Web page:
|Read Packaging World’s complete robotics report, "Robots 2023: Smarter, More Adaptable & More Robust."
“We understand that labor shortages are becoming more common in the packaging industry, and that manufacturers need solutions that can help them reduce their labor costs and increase efficiency,” says John McCormick, president of Proco Machinery. “Our new collaborative robot packer is designed to be flexible, versatile, and easy to use, helping our customers stay competitive in their markets.”
The Proco Collaborative Robot Packer can perform a range of tasks, from testing containers to packing them into cases. The system is modular and on casters, making it flexible and easy to use, and can be adapted to different container shapes and sizes.
R.A Jones has also recently introduced a new robotic case/carton-packing system. Shown at interpack 2023, the Intelligent Flexible Transfer System (iFTS) is designed to load flexible pouches into cases or trays. Explains the company, in its most typical form, the iFTS receives flexible pouches in a range of sizes from upstream systems that can then be grouped, oriented, and layered for either side-load or top-load cartons or cases, drawing upon a comprehensive library of standard or custom robot tooling, various robot types and sizes, fixed automation, and conveyance.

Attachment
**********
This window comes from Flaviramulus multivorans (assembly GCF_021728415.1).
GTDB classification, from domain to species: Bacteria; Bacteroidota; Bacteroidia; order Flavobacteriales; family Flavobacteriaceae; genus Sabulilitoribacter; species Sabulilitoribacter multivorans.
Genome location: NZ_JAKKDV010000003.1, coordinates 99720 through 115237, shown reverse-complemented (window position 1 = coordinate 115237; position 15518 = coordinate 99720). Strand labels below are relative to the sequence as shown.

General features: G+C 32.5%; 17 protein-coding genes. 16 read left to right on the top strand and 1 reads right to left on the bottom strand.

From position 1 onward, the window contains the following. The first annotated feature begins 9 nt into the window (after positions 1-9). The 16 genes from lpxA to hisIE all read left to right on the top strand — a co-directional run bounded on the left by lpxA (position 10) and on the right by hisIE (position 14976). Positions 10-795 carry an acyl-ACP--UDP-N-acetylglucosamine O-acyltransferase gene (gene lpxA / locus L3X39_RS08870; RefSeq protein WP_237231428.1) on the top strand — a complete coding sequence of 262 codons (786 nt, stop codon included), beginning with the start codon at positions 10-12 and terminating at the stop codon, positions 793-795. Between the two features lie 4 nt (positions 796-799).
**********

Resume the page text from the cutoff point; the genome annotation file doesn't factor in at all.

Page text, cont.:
The iFTS uses 2-, 3-, or 4-axis robots from Autonox Robotics that are driven by kinematics in the same controller that runs the main machine. Says R.A Jones, the use of the same controller provides a clean and open control architecture, reduced numbers of enclosures, and simplified machine wiring. Standard frame mounting, guarding, and overhead enclosures can be readily and safely adapted around other machines or configured to meet specific manufacturing requirements.
Interestingly, Schubert’s new robotic equipment for carton-packing operations deals not with packing, but with feeding. Typically when a carton-blank magazine runs empty in a cartoner, machine operators must react quickly to avoid unnecessary interruptions. Schubert’s TLM Comfort Feeder, also introduced at interpack 2023, automates the infeed of carton blanks to its snack bar packer. According to the company, the TLM Comfort Feeder is the logical extension of its signature concept of a fully integrated and controlled packaging process.
|Watch this related video, “The Automation Revolution: Robots Revolutionizing Packaging and Processing Tasks.”
To feed the carton blanks into Schubert’s bar packer, a pallet with blank sheets is placed into the machine. The blanks are pre-cut and only connected at a few predetermined breaking points to form a sheet. For removal, a spacer fixes the sheet in place, while an F4 SCARA robot pulls each blank directly from the sheet one by one and deposits it into a vertical magazine that serves as a buffer. During this process, the pallet is gradually lifted until it reaches the last sheets. A camera also monitors the corner of each top sheet so that the robot can accurately access each blank.